The something isn’t working, the reason can always be traced back to a problem in the feedback loop, at least that’s my theory.
There are a lot of studies out there that pin the troubles with education on this, that or the other factors. But, the real problems are in the feedback loops.
Recently, my brother and I discussed a study (i.e. statistical model) that showed that individual academic results could be best “explained” by household factors such as level of parents’ education, number of books in the house, etc. I put “explained” in quotes because statistical models don’t really explain anything, but that’s another discussion.
My brother and I were raised in the same house and yet had different academic outcomes. We pondered how our story fit with the study. Having lived through the story, I know the answer.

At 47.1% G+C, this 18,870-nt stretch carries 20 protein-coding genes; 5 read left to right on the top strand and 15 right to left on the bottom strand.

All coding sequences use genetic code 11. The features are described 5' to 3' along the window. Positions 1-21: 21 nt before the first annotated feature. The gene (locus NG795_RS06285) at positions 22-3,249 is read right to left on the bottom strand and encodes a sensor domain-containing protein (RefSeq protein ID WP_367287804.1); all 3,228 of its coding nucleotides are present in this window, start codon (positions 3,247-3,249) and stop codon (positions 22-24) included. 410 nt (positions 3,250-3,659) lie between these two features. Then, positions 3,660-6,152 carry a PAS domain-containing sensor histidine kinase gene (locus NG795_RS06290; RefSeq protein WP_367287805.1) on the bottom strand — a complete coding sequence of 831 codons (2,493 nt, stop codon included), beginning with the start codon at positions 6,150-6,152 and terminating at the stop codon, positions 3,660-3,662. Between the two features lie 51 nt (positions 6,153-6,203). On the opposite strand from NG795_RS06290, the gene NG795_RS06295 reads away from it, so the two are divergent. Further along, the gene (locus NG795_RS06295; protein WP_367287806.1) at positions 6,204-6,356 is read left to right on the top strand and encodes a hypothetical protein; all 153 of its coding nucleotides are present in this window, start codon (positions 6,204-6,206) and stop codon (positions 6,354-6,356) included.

My brother and I responded differently to the feedback we received from the education process (parent expectations, grade performance, teacher feedback, etc.) differently.
One of us decided early on what he wanted to do in life and viewed education as a distraction to achieving that goal. The other responded much better to the feedback and altered inputs based on that feedback (e.g. studied more, got help from others, actually tried, etc.).
Now, we’re both doing roughly the same in terms of economic output and I’d estimate we have roughly the same potential for future economic production, so that might bring up the question why education is important at all?
I have the answer for that too. If the one of us who didn’t have much need for education had taken it seriously, my bets would’ve been on him for having a much greater future economic potential.